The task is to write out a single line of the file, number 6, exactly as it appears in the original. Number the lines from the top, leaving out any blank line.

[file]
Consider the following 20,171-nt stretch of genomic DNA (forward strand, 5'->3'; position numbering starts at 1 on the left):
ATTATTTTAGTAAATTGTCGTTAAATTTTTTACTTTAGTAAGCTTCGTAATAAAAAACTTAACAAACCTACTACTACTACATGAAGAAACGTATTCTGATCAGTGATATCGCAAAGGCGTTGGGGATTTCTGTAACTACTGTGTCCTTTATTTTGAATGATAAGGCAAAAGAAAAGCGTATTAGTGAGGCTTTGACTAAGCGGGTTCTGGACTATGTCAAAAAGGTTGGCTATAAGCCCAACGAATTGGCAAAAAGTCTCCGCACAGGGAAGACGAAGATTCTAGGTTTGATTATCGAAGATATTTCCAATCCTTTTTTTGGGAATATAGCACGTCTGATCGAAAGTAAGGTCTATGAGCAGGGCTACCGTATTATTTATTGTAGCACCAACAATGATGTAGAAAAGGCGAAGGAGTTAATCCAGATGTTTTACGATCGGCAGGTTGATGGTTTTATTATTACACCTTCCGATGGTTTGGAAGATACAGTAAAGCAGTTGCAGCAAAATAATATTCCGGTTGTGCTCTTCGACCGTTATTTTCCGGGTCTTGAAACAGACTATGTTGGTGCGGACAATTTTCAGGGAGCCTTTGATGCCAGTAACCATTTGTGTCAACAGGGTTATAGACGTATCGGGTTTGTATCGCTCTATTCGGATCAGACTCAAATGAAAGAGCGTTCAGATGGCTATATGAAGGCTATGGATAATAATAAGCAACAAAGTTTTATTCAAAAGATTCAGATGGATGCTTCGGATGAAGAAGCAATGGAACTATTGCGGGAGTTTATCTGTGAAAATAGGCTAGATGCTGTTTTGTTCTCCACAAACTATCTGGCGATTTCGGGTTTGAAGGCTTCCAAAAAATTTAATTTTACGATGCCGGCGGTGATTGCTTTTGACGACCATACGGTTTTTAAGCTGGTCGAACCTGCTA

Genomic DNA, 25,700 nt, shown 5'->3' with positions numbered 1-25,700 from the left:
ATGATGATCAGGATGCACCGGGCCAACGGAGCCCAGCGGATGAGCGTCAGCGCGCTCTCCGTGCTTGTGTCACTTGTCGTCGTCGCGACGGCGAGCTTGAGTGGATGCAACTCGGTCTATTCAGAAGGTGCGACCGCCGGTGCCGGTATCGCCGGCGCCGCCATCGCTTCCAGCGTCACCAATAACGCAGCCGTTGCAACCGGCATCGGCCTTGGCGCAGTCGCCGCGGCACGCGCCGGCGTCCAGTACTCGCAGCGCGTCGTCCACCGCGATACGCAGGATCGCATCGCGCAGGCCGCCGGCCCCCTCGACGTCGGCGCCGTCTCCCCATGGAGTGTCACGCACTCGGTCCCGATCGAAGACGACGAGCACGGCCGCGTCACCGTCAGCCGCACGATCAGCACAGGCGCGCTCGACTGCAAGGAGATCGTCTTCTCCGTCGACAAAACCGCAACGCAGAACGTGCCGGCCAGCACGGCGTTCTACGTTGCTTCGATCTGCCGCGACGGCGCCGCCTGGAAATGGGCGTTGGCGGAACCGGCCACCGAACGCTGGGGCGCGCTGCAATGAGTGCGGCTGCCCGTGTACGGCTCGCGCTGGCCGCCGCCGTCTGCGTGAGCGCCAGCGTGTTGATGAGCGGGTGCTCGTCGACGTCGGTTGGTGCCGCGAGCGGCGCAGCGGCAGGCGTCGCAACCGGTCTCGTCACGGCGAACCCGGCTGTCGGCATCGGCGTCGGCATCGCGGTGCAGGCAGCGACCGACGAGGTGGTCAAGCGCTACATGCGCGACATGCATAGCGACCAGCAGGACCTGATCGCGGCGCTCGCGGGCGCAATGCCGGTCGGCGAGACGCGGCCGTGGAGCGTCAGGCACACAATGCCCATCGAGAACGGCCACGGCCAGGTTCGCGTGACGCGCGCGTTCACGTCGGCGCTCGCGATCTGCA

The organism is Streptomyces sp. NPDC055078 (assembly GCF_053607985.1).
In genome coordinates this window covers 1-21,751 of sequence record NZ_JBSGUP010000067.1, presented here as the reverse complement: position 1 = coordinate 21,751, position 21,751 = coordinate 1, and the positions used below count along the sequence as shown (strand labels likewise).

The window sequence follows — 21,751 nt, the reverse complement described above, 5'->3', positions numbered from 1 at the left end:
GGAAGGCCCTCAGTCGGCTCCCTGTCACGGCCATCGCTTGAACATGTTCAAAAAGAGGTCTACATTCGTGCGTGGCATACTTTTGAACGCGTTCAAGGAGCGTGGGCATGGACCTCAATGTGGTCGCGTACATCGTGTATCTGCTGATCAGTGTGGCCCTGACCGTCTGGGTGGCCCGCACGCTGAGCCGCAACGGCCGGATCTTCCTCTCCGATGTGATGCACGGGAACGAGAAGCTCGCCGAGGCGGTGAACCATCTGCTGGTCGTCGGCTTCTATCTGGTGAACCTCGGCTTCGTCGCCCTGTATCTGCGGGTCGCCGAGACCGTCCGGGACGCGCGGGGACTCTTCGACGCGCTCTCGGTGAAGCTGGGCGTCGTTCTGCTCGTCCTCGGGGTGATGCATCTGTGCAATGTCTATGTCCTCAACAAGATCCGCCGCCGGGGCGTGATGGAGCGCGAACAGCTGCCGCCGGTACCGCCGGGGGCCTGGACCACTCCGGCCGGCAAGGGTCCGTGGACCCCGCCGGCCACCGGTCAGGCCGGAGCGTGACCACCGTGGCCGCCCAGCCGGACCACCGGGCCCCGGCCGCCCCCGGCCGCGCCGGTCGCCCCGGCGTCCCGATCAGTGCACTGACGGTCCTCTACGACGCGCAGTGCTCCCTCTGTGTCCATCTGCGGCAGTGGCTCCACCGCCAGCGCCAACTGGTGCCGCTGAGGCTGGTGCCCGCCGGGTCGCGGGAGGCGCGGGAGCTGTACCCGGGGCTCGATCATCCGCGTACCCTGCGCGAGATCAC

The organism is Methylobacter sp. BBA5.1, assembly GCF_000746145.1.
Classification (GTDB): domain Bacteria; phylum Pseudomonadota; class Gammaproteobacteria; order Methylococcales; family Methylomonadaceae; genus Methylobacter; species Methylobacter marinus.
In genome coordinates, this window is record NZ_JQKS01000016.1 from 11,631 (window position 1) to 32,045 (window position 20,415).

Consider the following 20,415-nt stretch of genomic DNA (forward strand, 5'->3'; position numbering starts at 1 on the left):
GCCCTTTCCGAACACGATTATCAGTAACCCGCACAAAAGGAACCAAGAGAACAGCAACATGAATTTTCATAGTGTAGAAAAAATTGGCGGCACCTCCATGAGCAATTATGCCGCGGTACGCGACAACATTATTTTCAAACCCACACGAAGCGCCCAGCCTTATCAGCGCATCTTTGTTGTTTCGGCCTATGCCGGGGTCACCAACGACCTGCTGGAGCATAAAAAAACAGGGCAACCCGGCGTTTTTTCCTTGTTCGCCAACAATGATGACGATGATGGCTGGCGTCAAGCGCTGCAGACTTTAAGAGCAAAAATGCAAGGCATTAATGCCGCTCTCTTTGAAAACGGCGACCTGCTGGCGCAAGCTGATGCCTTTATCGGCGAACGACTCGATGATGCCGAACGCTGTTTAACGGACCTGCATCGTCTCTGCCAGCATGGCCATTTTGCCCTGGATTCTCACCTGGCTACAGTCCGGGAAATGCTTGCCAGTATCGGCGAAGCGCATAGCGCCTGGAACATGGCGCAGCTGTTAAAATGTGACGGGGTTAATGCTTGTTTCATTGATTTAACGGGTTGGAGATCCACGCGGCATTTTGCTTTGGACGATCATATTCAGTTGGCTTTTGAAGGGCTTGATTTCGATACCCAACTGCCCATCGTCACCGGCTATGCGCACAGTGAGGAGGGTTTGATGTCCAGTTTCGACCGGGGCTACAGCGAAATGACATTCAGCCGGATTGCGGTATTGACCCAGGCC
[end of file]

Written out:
In genome coordinates this window covers 1-21,751 of sequence record NZ_JBSGUP010000067.1, presented here as the reverse complement: position 1 = coordinate 21,751, position 21,751 = coordinate 1, and the positions used below count along the sequence as shown (strand labels likewise).